Spirituality Information

Good News from Mars (Part 1)

Those of us, who are familiar with Apostle Paul's sermon at Mars Hill, realize that it was delivered while he was on his second missionary journey. It was following his brief visit to Thessalonica where his gospel was well received, particularly among the Greek community. It was prior to his journey to Corinth where he was to penetrate the Greek religion which was commercializing sensual vices under the guise of worship.

When we think today in terms of ancient Greece, certainly the people and culture associated with Athens comes immediately to mind. It was the place where the Hellenic spirit achieved its most glorious expression. The Hellenistic Age, the period from the death of Alexander the Great to the founding of the Roman Empire by Augustus; and a period during which the culture of Greece had attained a high degree of maturity, was characterized by an amalgamation of the arts, philosophies, and religion. The most diverse people from the Nile to the Indus, from the Black Sea to the Persian Gulf, came under the spell of the Greek spirit.

I have always been fascinated with ancient Greek history primarily because the Greeks were a very cultured and interesting class of people. Unlike the Romans who seemed preoccupied with gladiator fights for their entertainment, the Greeks went to theaters to see plays by such dramatists as Aeschylus, Sophocles, or Euripides. And it is to this Greco-Roman world that Paul came with the gospel of Jesus Christ.

Now, we already know that Paul had traveled extensively all over Asia Minor and wherever he went he accomplished great achievements. Surely, God had blessed his ministry because not only was his travels broad, and not only was his preaching of such magnetism that people tended to gravitate towards Christianity, but Paul was also endowed the unique gift of being able to bring people into community. At Galatia he initiated the Church of the Galatians, at Philippi - the Church of the Philippians, at Ephesus - the Church of the Ephesians. So what I am suggesting is that Paul touched a lot of lives and did a lot of good wherever he went.

But, when Paul got to Athens, he found himself in an environment unlike any he had ever experienced before. Athens: the citadel of intellectual life for the Greek world. Athens was the capital of academia. Paul found himself in the midst of various sects of philosophical educators. Every religious cult in the world found some exponent in Athens. It was the rendezvous of scholars; the universally recognized center of learning. Those who desired learning went there to get it. Those who had learning went there to show it.

The Athenians pride was monumental and to some degree, it is understandable. After all, here was the seat of a great university where folks from all over world clamored to attend. They were proud of there tradition and ancient culture. Athens was a cosmopolitan city, lively and colorful and was considered to be Greece's "City of Light." This was the home some three or four centuries earlier of such great philosophers as Plato, who formulated a theory related to ideas and who became renown for his literary skills; Aristotle's, who distinguished himself in logic and who became known as a universal genius. And of course you remember that it was here at Athens that Socrates drinks from the poisonous cup because he refused to change his principles or alter his way of thinking.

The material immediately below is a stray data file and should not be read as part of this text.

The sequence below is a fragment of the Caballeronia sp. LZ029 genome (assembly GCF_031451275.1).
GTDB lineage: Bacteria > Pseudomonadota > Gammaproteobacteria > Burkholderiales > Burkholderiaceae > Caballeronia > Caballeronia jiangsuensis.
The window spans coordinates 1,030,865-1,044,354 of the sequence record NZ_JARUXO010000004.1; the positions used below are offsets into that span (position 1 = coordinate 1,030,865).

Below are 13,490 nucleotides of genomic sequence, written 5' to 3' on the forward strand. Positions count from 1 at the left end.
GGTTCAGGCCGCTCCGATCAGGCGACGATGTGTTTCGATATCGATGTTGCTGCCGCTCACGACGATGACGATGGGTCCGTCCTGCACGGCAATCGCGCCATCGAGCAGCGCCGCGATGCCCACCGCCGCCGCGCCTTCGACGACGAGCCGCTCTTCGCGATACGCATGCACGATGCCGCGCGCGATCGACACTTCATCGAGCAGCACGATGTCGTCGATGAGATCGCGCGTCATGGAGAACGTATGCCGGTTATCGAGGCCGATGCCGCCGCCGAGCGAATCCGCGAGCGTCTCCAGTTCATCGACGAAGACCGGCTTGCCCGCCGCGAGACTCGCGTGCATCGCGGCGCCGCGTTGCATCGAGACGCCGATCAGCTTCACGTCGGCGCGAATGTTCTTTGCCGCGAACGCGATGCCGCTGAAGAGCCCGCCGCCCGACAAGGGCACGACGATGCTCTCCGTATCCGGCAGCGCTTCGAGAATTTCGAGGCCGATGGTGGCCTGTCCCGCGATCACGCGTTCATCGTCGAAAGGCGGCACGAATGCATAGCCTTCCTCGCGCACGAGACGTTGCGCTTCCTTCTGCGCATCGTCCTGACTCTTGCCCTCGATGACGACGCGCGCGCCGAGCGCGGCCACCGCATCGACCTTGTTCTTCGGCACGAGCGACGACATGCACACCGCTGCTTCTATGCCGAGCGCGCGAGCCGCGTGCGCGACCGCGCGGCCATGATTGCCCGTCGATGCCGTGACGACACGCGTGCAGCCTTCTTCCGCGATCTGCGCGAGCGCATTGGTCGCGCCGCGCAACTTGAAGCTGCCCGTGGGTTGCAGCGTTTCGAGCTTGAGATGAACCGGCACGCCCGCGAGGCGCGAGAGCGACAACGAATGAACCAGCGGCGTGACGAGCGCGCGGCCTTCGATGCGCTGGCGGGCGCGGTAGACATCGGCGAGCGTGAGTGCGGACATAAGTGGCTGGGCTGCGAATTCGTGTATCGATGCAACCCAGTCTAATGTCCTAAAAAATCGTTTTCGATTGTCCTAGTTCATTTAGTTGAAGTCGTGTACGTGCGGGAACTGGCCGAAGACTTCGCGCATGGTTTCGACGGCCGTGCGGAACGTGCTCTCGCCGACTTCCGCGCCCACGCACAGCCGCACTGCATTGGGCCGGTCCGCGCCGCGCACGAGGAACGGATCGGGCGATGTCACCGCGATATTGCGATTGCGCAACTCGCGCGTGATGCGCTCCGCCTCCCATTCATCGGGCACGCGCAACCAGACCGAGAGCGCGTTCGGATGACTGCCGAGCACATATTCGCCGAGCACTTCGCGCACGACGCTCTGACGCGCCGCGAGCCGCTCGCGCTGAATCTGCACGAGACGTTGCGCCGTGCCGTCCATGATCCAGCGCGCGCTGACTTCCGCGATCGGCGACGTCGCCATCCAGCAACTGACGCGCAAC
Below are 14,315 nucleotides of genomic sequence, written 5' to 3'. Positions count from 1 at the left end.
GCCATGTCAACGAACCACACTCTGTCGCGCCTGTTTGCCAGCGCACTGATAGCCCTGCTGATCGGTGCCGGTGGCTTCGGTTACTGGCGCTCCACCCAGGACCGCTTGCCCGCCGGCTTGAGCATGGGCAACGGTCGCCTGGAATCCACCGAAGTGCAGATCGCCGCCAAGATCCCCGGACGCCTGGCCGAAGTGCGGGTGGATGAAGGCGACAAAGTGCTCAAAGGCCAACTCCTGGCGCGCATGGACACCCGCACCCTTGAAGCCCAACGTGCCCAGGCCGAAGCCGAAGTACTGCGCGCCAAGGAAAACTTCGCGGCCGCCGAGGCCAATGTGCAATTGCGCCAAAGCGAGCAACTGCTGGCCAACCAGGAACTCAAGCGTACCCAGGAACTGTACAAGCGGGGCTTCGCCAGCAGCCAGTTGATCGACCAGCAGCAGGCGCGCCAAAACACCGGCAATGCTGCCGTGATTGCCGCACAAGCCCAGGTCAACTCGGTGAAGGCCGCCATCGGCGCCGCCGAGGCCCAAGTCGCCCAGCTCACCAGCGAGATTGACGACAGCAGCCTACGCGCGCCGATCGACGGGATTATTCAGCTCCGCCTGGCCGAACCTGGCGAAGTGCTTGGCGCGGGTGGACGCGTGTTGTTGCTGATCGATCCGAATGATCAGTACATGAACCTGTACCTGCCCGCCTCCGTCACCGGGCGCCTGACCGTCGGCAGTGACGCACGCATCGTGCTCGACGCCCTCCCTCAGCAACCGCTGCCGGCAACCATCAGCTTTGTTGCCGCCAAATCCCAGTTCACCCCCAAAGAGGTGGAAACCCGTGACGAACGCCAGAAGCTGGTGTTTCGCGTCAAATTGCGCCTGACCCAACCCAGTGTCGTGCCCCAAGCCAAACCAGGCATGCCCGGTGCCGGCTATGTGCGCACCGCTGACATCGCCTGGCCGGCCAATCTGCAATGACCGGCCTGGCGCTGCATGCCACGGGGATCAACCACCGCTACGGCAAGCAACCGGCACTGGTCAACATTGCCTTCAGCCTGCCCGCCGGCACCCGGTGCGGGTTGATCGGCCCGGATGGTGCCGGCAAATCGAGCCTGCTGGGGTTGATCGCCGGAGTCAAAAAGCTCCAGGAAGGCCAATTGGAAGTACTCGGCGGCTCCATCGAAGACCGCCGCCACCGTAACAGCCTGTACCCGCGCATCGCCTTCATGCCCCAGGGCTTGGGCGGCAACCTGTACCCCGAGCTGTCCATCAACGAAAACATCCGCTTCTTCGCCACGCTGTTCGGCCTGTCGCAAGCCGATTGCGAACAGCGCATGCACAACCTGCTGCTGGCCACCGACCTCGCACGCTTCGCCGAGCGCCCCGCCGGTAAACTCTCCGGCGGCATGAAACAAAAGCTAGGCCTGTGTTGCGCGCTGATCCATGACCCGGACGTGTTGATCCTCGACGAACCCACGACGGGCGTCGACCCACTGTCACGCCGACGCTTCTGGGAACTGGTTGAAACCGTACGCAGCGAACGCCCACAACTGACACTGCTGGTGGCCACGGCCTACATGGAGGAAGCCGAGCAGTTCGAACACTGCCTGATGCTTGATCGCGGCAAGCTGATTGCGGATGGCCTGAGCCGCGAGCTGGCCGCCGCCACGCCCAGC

It was to this kind of intellectual climate that Paul had come with the gospel. And that is one thing about the gospel; it does not take detours, it does not make waves, it does not adapt itself to comply with man's limited understanding. The Gospel of Jesus Christ is not interested in how many degrees we have behind our names. It does not care anything about academia because there is something about the gospel that penetrates the wall of intellectualism. It breaks down the stronghold of human knowledge and human understanding. The word of God you know, is quick and powerful and shaper than any two edged sword.

So Paul found himself in Athens, the center of what was highest in Greek civilization. Now, I do not want you to misunderstand me. It was not that Paul was out of place among these intellectual giants. Paul was a scholar in his own right, though these philosophers were unaware of it. Paul had received rabbinical training under Rabbi Gamaliel and Gamaliel was the leading Rabbi of his day. So Paul was no ignoramus by any stretch of the imagination.

But Paul did not come to Athens to match wits with the philosophers. Paul was not interested in participating in philosophical debates. He was not concerned about expanding his knowledge regarding their religious stance. Paul was there on business - God's business. He was there to introduce the gospel; to change their direction, to correct their disorders in religion. He was not there to supplement his education.

(continued in Part 2)

Rev. Saundra L. Washington, D.D., is an ordained clergywoman, veteran social worker, and Founder of AMEN Ministries. She is also the author of two coffee table books: Room Beneath the Snow: Poems that Preach and Negative Disturbances: Homilies that Teach which can be reviewed on her site. Her new book, Out of Deep Waters: My Grief Management Workbook, is expected to be available in July.

You are welcome to visit AMEN Ministries: Your Soul's Service Station for spiritual refreshing, soul edification or to browse our newly expanded mini shopping mall.

Blessings to all!


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